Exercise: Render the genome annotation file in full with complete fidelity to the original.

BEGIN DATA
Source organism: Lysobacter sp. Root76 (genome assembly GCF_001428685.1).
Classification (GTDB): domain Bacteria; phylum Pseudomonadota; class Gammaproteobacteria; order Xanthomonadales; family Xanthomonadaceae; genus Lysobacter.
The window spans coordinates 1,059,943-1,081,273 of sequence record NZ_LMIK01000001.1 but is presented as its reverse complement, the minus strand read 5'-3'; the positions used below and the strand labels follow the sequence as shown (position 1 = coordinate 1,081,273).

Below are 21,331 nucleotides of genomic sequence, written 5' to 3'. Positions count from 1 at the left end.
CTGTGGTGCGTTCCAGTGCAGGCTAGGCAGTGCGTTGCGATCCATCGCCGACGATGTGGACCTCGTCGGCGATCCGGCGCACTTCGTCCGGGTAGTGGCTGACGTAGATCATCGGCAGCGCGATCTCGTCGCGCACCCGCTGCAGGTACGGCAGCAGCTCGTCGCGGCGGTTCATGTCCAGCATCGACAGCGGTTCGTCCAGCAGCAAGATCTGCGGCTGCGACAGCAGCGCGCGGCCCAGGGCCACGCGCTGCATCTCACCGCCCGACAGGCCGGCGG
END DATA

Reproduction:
Source organism: Lysobacter sp. Root76 (genome assembly GCF_001428685.1).
Classification (GTDB): domain Bacteria; phylum Pseudomonadota; class Gammaproteobacteria; order Xanthomonadales; family Xanthomonadaceae; genus Lysobacter.
The window spans coordinates 1,059,943-1,081,273 of sequence record NZ_LMIK01000001.1 but is presented as its reverse complement, the minus strand read 5'-3'; the positions used below and the strand labels follow the sequence as shown (position 1 = coordinate 1,081,273).

Below are 21,331 nucleotides of genomic sequence, written 5' to 3'. Positions count from 1 at the left end.
CTGTGGTGCGTTCCAGTGCAGGCTAGGCAGTGCGTTGCGATCCATCGCCGACGATGTGGACCTCGTCGGCGATCCGGCGCACTTCGTCCGGGTAGTGGCTGACGTAGATCATCGGCAGCGCGATCTCGTCGCGCACCCGCTGCAGGTACGGCAGCAGCTCGTCGCGGCGGTTCATGTCCAGCATCGACAGCGGTTCGTCCAGCAGCAAGATCTGCGGCTGCGACAGCAGCGCGCGGCCCAGGGCCACGCGCTGCATCTCACCGCCCGACAGGCCGGCGG